ORLANDOSatraplatin, an investigational oral platinum agent, given in combination with prednisone, slows the progression of hormone-refractory prostate cancer, according to the phase III Satraplatin and Prednisone Against Refractory Cancer (SPARC) trial presented at the 2007 Prostate Cancer Symposium (abstract 145). At 28 months of follow-up, satraplatin/prednisone reduced the risk of disease progression by 33%, compared with prednisone alone, in men with prostate cancer refractory to prior treatment with docetaxel (Taxotere)-based or non-docetaxel chemotherapy, said Daniel Petrylak, MD, associate professor of medicine, Columbia University College of Physicians and Surgeons.
The SPARC researchers randomized 950 men with hormone-refractory prostate cancer in a 2:1 fashion to receive satraplatin (80 mg/m2/d for 5 days) plus an antiemetic and prednisone or prednisone plus a placebo and a placebo antiemetic. Progression was a composite of two or more new lesions according to RECIST criteria, fractures, bone surgery, initiation of bisphosphonates, weight loss greater than 10%, increased pain as documented by increased use of pain-relieving medications, or death. The vast majority of progression events were based on radiological and pain progressions.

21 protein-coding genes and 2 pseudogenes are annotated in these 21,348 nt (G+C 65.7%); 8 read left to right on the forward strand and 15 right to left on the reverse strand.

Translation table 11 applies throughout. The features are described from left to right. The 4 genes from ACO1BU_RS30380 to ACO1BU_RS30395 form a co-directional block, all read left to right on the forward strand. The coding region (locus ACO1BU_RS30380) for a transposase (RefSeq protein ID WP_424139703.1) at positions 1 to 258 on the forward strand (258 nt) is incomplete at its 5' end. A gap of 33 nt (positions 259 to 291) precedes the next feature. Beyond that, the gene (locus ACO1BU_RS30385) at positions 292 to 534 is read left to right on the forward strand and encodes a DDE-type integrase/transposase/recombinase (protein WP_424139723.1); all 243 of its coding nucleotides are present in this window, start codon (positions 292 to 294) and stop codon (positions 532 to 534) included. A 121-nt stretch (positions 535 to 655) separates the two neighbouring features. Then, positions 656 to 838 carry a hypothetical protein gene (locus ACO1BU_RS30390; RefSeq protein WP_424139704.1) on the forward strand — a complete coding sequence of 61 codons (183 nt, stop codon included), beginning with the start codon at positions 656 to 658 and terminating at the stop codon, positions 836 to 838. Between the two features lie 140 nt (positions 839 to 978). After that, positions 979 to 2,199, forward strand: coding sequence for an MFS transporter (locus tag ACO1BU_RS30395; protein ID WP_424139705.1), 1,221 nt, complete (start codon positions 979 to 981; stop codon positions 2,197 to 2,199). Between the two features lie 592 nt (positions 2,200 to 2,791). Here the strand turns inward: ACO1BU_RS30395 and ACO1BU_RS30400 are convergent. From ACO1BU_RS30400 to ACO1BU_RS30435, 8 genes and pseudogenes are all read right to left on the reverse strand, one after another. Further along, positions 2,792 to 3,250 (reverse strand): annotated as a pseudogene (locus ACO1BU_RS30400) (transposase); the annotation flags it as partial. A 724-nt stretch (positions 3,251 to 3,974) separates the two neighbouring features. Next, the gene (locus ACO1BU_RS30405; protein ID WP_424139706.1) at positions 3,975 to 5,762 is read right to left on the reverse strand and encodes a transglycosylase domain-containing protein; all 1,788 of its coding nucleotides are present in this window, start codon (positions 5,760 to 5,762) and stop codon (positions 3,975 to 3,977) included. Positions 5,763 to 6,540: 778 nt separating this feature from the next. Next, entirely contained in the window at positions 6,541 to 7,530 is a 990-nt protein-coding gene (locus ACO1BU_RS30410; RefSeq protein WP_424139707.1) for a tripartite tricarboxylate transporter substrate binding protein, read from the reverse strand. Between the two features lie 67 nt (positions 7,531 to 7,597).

Since SPARC was designed in 2003 before FDA approval of docetaxel for refractory prostate cancer, patients were allowed to have prior chemotherapy with docetaxel or mitoxantrone. Bisphosphonate use could also be continued.
The median time to progression was 11.1 weeks for the satraplatin group, compared with 9.7 weeks for the placebo group (HR 0.67, P = .0000003).
Satraplatin was well tolerated, Dr. Petrylak reported. Less than 5% of patients had grade 3-4 hematologic toxicities. As expected, patients on satraplatin had more neutropenia, but of the 20% of satraplatin patients with neutropenia, just 0.6% developed neutropenic fevers.
Prior chemotherapy did not affect the efficacy of satraplatin, Dr. Petrylak said. "About half the patients had prior docetaxel as their chemotherapeutic treatment, but their median time to progression and progression-free survival were identical to those who did not, so it did not matter what prior chemotherapy these patients received," he said.
These findings suggest that satraplatin/prednisone could become a valuable second-line treatment option for hormone-refractory prostate cancer, Dr. Petrylak concluded. "This is significant, because there is currently no standard second-line therapy for these patients," he said.